The (Chinese) Alcohol for (Chinese) Alcoholics

Here’s another one for the “I can’t believe they named the product that” file (see also “Cat Crap Coffee“). This one has more of a cultural differences angle, with a little bit of translation difficulty thrown in for good measure.

There’s a brand of Chinese rice wine called 酒鬼酒. Here’s a picture of it:

酒鬼酒

in Chinese, while often translated as “wine,” more generally means “alcohol.” Traditionally, it’s some kind of grain alcohol, like 白酒 (Chinese “…

Cat Crap Coffee

OK, so you’ve heard of kopi luwak, right? Just in case you haven’t, here’s some Wikipedia for you:

civet-cat-coffee

Kopi luwak, or civet coffee, refers to the beans of coffee berries once they have been eaten and excreted by the Asian Palm Civet (Paradoxurus hermaphroditus). The name is also used for marketing brewed coffee made from the beans.

Given the process by which this coffee is created, it’s not too surprising that we elect to refer …

Meaningful Chinese Transliterations (for fun!)

One of the big headaches about learning Chinese is the relative dearth of cognates and loanwords. None of that “car” is “carro” stuff you get when you start learning Spanish. In fact, when you do learn words that were transliterated into English from Chinese (like 麦克风 for “microphone”), the result is often bizarre and a lot harder to learn than if it had been “more Chinese” (keep in mind that you also have to learn all the …

The Foreign Feel of a Chinese Transliteration

Foreign words, like “Minnesota” or “Kobe Bryant” or “Carrefour” often get “translated” into Chinese in a way that uses the original sounds of the words and tries to represent those in Chinese (thus, using Chinese characters). This process is called transliteration, or sometimes transcription (音译, which breaks down character by character into “sound translation” in Chinese). Thus, the three examples above become “Mingnisuda” (明尼苏达), “Kebi Bulai’ente” (科比·布莱恩特), and “Jialefu” (家乐福) in …

School’s out for April Fool’s Day

It’s April Fool’s Day (愚人节), and I don’t have anything special, but I just thought I’d share this cute photo I saw online:

IMG_1464

Here’s the original text:

放学了好开心

老胡快走~

好的~

我收拾一下书包

Here’s the text with punctuation (and pinyin tooltips added):

放学了,好开心!老胡,快走!

好的。我收拾一下书包。

And the translation:

School’s out. I’m so happy! Lao Hu, hurry up!

OK. Just packing up my book bag.

Have a good April Fool’s Day, 童鞋们 (that’s cutesy talk for 同学们).…

Chinese Emotions for which There Are No English Words

A friend pointed me to this article: Emotions For Which There Are No English Words. A nice intersection of some of my favorite topics: semantics, translation, psychology, and infographics. You’ll need to go to the site for the full infographic (it’s zoomable), but here are the Chinese words that make an appearance:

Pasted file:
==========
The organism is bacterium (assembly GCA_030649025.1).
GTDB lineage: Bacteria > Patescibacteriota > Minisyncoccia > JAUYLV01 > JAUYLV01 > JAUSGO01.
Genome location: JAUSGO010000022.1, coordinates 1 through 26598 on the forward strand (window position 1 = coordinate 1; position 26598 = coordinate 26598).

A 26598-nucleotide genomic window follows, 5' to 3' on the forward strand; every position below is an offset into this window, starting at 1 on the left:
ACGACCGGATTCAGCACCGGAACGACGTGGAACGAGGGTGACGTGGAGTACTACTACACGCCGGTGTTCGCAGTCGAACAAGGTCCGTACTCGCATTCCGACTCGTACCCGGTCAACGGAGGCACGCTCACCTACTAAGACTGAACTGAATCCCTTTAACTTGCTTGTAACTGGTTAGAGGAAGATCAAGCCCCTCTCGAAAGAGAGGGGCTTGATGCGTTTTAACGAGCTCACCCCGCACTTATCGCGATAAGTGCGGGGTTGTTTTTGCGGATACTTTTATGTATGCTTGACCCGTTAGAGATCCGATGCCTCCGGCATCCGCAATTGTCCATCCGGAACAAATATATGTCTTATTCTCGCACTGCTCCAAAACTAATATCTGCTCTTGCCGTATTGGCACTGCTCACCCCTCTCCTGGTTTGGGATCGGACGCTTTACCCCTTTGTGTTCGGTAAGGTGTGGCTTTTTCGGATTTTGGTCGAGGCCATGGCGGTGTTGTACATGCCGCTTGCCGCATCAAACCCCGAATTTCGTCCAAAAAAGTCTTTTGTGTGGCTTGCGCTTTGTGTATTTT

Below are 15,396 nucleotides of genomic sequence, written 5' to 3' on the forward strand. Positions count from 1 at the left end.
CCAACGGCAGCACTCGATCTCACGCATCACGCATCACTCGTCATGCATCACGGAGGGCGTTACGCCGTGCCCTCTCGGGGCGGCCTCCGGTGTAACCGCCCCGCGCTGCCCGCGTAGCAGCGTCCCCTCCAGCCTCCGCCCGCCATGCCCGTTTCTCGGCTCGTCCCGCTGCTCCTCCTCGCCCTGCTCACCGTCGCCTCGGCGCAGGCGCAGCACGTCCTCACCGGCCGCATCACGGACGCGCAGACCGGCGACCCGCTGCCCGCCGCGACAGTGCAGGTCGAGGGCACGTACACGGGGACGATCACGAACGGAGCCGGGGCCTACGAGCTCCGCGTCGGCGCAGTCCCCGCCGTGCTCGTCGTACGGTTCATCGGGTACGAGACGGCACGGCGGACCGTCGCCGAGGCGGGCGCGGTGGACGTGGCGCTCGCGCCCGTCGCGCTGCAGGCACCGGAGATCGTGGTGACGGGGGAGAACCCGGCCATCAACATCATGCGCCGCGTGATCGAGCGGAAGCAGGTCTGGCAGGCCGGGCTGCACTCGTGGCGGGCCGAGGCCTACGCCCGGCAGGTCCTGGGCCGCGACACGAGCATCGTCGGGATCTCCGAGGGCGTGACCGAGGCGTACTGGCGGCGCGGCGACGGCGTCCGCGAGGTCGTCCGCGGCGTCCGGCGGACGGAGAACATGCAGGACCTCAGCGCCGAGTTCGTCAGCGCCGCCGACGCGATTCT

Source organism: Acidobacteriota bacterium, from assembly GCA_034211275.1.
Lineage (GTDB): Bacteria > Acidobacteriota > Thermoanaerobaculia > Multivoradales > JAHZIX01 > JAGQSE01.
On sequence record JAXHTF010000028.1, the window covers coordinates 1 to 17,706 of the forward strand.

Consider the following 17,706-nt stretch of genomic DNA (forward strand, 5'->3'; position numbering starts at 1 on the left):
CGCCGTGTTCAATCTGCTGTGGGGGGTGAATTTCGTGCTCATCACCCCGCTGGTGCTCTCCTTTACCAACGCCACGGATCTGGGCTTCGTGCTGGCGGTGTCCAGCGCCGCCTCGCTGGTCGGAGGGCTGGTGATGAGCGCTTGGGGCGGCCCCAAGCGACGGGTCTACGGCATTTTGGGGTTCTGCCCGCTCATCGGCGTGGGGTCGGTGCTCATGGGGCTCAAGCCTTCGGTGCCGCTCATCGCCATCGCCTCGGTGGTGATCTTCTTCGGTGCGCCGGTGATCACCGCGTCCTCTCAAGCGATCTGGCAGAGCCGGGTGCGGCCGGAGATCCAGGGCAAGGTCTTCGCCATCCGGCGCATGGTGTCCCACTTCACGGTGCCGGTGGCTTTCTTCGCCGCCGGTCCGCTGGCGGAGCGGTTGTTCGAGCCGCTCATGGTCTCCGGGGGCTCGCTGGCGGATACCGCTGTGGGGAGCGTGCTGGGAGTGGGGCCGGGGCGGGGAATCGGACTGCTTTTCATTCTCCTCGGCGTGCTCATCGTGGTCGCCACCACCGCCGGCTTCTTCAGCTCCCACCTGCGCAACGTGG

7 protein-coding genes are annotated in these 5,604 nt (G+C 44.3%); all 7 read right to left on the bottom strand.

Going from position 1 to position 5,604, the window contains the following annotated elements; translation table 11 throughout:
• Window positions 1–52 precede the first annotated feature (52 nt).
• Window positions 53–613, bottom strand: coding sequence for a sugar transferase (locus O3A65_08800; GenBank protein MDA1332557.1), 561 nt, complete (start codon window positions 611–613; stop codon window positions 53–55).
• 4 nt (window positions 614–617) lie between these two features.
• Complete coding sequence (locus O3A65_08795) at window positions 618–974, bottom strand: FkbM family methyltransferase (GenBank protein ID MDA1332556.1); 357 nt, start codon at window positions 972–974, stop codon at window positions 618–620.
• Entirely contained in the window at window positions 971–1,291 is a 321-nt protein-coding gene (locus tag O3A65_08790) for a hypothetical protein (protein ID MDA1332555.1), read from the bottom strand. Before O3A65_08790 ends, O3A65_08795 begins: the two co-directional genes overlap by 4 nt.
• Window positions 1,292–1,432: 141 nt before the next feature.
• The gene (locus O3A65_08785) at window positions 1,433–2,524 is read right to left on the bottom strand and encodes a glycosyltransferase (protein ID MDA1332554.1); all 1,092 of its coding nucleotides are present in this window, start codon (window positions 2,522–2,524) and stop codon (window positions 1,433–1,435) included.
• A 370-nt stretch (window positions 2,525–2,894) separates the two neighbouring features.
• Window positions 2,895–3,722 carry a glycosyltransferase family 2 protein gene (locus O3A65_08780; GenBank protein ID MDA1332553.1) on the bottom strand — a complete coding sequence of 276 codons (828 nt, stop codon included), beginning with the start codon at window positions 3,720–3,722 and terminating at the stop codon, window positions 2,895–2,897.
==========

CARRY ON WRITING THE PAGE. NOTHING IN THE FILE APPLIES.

Some Emotions For Which There Are No English Words

The Chinese words are:

心疼: The feeling somewhere between sympathy and empathy, to feel the suffering of loved ones.

Literally, “heart aches.” This one isn’t too …

Japanese Fortune Cookies in China

As most of us in China know, fortune cookies are not a Chinese thing. They’re an American thing. ChinesePod just recently did a lesson on American Chinese Food, and user he2xu4 linked to this TED talk which gives more detail on the issue: Jennifer 8. Lee hunts for General Tso. (ChinesePod also once did a lesson on the fact that you can’t get fortune cookies in China.)

The thing is, it looks like now you can get fortune …

The Perils of “This Week” and “Next Week”

Sometimes Chinese seems to warp the fabric of space-time. It’s true; culture can warp our perception of reality with Sapir-Whorfian aplomb. I exaggerate, though; I’m talking about interpretations of the phrase “this week.”

At the crux of the matter is the fact that the Western American week starts on Sunday (星期天), whereas the Chinese week starts on Monday (星期一). Most of the time this causes no problems… Unless you’re trying to make plans for the

Translations of Butterfly (Linguistic Differences)

Via John Biesnecker:

Linguistic Differences (butterfly)

Sorry, I can’t credit the original author because I don’t know it. I added the Chinese translation into the mix (蝴蝶).

This is especially hilarious to me personally because I know very little German, but I actually learned the German word “schmetterling” long ago by chance, and found the word enormously amusing. Guess I’m not the only one!…

The Three De Song

Learners of Chinese confront the “de triple threat” of Chinese structural particles pretty early on. You see, there are three different characters to write what sounds exactly the same to the ear. The three characters are 的, 得, and 地, each pronounced “de” (neutral tone) when serving as a structural particle.

If you’re just trying to improve your listening and speaking, you don’t really need to worry about this issue. If you’re working on your writing, however, you’re going …

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